Ice and Silence: Extreme Working for the British Antarctic Surveyby Paul Torode and Rich Burt - BAS Mar/2010
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I live and work on an ice shelf. Halley Research Station resides on a 200m thick slab of floating ice, so my recent mountaineering has all been done a long way from land. The British Antarctic Survey (BAS) employ all manner of trades, but the field assistant role is undoubtedly the cream job. We take our team members on missions off base, primarily to manage safety and facilitate Antarctic Science, to run depots & field camps, also training and recreational trips. It has been a year with many highlights: skidooing across the ice with the golden sun sparking in showers of diamond dust, the thrill of being absorbed into a huddle of 10 000 emperor penguins and just last week the exhilaration of co-piloting a twin-engine plane among the spires of the Pensacola Mountains.
The Shelf has only two seasons: a brief summer of hectic activity during which we are out in the field. It's a time of perpetual activity on base too, particularly with the extensive movement of cargo to and from the ship. Winter is the opposite. As a compact team of eleven at Halley, for us it is about winter trips and maintaining the field kit. BAS has other bases too. Rothera resides on a small peninsula in a ring of alpine paradise tucked just inside the Antarctic Circle and acts as the hub for the majority of British scientific expeditions.
Ultimately the job is about being part of a diverse team working somewhere very special. If you are thinking about doing something different, something worthwhile, get the atlas out for a quick ogle and apply.
“I work in the Antarctic.” – The Answer.
Rich Burt – Halley Wintering Field Assistant 2008
Earlier, we'd left our skidoos and field camp and had to abseil the ice cliffs to reach the sea ice: now we were inside the iceberg itself, awestruck by the azure glassy hardness and the immensity of it all. Soft powder snow adorned the entrance of the cavern, and crystals festooned the 'roof' high above our heads. As we descended the wondrous symmetry of the two ice walls eventually met in a hairline crack. Outside it was -40°C - our breath frosted heavily on our clothing and our crampons bit aggressively into the ice. In a matter of weeks this 'berg would break free of the ice and drift into immeasurable seas.
I've seen some pretty unusual sights, working as a Field Assistant for the British Antarctic Survey (BAS). Seals swimming under the ice you're standing on. Powder snow so deep your skidoo leaves a trench behind you. Frozen landscapes of implausible tranquillity take your breath away. I'm one of a team whose job is to support scientists going 'deep field' to investigate big questions like climate change. Antarctica is arguably the Earth's greatest natural laboratory and an early warning system for global change.
BAS operates five research stations, five planes and two ships. During the short summer months life is pretty hectic for everyone. As a Field Assistant, you spend a great deal of time off-station and get to experience the continent more than most.
In summer, before going deep field, I assist the pilot to load and fuel the Twin Otter aircraft before clambering on board. I often get to sit up front as 'co-pilot'. Watching the plane take off and leave as we set up a remote field camp is a defining moment for any Field Assistant or scientist. For two months we might work from a static camp, or travel by paired skidoo and sledge, linked together by thick rope for safety in crevassed areas. It's a heavyweight, 'belt-and-braces' expedition. Once the orange pyramid tent is firmly pitched, we brew up, crack a big bar of chocolate and enjoy the most comfortable camping imaginable.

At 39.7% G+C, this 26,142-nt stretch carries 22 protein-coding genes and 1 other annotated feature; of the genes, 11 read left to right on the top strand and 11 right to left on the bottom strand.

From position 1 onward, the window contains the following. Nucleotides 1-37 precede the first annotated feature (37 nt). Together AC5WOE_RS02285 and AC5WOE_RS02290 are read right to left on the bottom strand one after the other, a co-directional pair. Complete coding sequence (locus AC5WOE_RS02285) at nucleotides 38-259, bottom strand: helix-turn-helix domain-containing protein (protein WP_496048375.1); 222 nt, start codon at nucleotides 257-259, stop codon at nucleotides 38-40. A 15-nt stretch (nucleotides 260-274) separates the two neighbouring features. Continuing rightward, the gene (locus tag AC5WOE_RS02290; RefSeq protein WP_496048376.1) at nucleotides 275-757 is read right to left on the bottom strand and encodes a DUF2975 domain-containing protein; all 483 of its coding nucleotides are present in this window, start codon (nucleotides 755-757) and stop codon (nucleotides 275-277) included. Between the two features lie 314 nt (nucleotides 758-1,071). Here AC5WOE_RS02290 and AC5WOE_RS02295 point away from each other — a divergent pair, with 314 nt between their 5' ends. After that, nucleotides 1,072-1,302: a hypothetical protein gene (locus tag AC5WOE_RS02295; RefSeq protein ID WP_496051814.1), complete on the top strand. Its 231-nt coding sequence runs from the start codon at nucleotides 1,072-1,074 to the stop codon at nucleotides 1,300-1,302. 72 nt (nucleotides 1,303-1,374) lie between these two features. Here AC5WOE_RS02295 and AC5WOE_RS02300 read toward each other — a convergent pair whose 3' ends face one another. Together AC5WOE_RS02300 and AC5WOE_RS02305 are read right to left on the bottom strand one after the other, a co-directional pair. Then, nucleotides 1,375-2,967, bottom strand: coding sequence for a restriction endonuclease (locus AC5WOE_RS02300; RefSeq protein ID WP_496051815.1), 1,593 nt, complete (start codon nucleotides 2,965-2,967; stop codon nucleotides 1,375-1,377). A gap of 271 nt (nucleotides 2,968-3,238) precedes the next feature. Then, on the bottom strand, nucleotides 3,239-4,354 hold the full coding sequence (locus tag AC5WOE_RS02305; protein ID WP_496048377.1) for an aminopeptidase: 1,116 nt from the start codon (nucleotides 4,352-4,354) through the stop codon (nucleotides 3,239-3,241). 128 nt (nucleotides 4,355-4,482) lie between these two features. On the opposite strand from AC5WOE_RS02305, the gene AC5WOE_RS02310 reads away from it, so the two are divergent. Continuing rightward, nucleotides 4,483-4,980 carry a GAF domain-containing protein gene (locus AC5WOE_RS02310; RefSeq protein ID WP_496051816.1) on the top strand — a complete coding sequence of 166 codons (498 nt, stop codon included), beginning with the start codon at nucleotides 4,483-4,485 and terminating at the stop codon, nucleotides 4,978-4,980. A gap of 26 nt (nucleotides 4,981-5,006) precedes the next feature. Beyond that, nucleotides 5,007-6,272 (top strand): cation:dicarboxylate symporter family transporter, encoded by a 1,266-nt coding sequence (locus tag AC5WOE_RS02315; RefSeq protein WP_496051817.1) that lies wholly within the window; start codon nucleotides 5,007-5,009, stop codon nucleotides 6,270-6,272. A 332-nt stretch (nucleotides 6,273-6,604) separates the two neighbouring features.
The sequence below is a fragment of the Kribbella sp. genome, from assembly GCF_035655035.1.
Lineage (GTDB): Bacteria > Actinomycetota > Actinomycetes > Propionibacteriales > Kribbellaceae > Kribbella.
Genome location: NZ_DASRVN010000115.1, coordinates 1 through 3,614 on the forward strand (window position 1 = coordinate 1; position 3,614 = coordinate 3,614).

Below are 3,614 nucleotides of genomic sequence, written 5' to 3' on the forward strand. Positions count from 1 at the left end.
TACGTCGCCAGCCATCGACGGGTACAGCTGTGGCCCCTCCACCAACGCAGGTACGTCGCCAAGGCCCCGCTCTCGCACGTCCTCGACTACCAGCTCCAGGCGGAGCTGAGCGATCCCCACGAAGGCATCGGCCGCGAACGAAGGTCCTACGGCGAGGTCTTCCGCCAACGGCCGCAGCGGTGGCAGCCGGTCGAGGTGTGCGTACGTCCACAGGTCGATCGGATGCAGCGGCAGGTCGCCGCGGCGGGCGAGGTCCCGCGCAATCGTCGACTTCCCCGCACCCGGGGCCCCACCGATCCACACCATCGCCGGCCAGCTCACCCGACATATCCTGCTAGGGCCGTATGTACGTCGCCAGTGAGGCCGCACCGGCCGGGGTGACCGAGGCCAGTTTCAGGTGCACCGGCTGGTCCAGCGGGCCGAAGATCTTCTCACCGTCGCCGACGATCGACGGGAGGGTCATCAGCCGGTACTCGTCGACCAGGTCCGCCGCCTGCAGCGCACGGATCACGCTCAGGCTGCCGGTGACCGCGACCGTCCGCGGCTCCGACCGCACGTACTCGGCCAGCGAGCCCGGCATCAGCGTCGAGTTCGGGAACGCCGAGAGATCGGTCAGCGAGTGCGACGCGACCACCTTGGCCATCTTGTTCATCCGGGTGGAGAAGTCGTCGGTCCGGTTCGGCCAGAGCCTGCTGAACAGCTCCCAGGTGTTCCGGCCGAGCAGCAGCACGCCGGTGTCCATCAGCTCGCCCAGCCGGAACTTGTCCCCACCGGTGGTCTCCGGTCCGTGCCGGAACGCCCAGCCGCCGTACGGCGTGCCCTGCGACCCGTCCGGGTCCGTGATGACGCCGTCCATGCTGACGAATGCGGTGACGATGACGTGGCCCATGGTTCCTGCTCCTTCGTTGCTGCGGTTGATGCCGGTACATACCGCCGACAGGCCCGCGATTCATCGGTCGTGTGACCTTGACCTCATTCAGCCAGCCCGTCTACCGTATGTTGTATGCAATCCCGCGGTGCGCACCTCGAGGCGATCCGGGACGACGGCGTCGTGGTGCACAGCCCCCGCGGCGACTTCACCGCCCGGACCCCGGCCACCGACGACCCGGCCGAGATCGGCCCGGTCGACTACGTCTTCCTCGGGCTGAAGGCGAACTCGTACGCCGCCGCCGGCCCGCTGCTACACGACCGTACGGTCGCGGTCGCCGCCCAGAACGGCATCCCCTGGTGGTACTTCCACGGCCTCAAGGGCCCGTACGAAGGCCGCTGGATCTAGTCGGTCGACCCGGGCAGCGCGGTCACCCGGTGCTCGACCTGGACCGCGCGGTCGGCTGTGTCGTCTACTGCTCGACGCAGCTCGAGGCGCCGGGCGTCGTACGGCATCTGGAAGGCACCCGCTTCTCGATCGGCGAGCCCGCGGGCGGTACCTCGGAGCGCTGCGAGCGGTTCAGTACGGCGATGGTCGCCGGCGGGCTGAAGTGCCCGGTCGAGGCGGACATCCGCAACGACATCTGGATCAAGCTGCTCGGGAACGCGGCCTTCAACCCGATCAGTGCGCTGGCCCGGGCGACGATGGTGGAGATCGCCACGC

In winter days when you're confined to the station there's all the maintenance work on field equipment. Servicing field kit takes time in the cold, dark and windy Antarctic winter. But when weather relents there's great enthusiasm for recreational trips that give groups a chance to have a break from station life and learn valuable field skills. It's often these trips that the most vivid memories of the Antarctic are formed. Which brings me back to that iceberg!
Paul Torode for the British Antarctic Survey
Practical, organised and unflappable, you'll have what it takes to work in the most challenging climate on Earth - enabling us to conduct successful scientific research across Antarctica.
Excellent mountaineering skills are essential, as is the ability to effectively lead expeditions. You must also be a natural problem solver and a strong team player who can respond effectively to ever-changing situations.
Your core task will be to conduct scientific colleagues safely and efficiently within the polar environment on both the continental ice shelves and glaciated mountains. Of course, you'll also have to attend to many other duties, including assisting in scientific work, organising camp sites, handling radio equipment and ensuring sno-mobiles continue to work.
As you would expect, this unique role demands a range of skills. Excellent mountaineering skills are essential, as is the ability to effectively lead expeditions. You must also be a natural problem solver and be a strong team player who can respond effectively to ever-changing situations.
Salary package will be from £23,700 per annum pro-rata plus a possible performance bonus when your return to the UK.
Application forms are also available from:
Human Resources Section
British Antarctic Survey
Tel: (01223) 221508 You will need to be physically capable and medically fit to work in Antarctic conditions.
Please also send a CV of your climbing experience and other useful related experience e.g. Outdoor pursuit instruction
Please quote reference: BAS 03/10 .
Closing date 16th May 2010
Scheduled Interview Dates: w/c 21/06/10 and w/c 28/06/10